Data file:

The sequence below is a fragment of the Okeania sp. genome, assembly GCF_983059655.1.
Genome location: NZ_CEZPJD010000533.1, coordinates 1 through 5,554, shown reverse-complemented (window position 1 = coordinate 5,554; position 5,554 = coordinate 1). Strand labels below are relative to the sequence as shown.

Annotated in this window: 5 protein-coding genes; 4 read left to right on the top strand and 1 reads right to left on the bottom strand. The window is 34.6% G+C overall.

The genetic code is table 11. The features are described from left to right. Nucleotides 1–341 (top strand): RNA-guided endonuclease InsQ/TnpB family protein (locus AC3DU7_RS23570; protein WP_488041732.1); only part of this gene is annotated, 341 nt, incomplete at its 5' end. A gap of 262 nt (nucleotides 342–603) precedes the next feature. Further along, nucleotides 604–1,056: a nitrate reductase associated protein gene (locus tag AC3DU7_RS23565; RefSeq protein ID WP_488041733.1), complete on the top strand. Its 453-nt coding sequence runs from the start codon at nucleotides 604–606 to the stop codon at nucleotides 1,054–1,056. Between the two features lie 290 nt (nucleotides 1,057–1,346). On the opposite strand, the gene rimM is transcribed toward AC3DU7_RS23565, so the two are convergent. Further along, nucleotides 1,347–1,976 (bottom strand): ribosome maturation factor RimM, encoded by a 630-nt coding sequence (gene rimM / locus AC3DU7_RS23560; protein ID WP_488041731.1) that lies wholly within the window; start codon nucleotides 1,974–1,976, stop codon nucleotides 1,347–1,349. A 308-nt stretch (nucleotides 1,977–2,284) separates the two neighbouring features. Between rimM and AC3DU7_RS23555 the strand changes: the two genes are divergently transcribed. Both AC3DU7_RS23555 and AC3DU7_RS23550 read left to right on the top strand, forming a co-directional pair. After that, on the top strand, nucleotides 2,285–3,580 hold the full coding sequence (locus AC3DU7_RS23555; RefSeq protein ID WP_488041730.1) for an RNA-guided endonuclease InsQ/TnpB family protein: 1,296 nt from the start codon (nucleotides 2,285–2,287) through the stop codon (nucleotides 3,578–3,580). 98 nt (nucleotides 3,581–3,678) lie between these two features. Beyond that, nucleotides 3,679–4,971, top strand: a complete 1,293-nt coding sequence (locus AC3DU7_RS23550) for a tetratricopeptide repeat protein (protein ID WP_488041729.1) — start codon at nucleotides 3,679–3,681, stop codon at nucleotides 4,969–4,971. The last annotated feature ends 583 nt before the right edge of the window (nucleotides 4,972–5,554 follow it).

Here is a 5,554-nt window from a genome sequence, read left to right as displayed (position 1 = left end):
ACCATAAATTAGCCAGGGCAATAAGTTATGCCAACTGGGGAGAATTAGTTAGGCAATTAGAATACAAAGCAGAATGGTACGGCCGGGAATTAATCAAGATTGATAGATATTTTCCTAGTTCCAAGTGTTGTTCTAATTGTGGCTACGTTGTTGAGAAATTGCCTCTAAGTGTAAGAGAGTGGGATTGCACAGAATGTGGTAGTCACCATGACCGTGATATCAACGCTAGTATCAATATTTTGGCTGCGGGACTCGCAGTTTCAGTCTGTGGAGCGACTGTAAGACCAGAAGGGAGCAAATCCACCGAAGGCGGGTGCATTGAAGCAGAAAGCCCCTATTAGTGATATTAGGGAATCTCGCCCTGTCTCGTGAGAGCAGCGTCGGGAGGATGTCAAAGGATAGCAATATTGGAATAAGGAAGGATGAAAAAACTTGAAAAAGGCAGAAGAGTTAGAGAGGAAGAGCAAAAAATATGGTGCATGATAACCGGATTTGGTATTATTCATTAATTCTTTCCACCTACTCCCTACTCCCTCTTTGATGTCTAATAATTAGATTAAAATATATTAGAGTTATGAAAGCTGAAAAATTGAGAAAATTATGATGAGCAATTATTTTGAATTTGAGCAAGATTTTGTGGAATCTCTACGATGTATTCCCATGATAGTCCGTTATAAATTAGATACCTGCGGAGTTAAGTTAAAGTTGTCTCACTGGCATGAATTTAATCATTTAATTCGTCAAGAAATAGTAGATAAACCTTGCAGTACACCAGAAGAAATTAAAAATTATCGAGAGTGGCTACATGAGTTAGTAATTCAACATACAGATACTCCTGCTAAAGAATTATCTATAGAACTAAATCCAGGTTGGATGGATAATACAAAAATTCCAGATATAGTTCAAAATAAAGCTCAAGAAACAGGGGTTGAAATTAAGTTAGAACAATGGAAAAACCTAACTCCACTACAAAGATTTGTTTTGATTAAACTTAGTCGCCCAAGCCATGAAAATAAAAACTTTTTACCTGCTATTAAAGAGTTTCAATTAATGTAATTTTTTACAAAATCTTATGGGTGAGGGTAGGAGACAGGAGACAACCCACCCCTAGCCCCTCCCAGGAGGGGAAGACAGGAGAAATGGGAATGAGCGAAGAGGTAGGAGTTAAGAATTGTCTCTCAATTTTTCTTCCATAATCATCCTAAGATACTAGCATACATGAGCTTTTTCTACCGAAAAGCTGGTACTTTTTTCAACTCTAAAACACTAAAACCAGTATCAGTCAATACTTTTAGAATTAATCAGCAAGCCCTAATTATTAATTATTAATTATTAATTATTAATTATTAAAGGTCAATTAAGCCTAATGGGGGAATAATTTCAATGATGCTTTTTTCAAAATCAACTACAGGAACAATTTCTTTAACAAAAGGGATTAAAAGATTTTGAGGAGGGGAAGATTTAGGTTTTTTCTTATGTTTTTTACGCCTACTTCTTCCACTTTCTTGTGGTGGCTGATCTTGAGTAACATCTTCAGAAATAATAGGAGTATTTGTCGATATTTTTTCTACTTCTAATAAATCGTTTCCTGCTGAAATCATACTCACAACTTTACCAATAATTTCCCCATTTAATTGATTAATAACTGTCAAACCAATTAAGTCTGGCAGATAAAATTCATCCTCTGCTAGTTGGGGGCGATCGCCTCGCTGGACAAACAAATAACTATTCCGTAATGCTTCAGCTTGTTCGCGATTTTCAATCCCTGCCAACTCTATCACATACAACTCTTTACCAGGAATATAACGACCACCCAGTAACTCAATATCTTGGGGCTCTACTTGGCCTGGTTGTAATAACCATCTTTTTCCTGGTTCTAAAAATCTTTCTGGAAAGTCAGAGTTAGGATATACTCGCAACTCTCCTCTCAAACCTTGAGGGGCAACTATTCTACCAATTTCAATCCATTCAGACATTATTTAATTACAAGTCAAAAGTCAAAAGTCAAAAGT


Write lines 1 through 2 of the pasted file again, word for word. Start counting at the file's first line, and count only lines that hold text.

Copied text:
The sequence below is a fragment of the Okeania sp. genome, assembly GCF_983059655.1.
Genome location: NZ_CEZPJD010000533.1, coordinates 1 through 5,554, shown reverse-complemented (window position 1 = coordinate 5,554; position 5,554 = coordinate 1). Strand labels below are relative to the sequence as shown.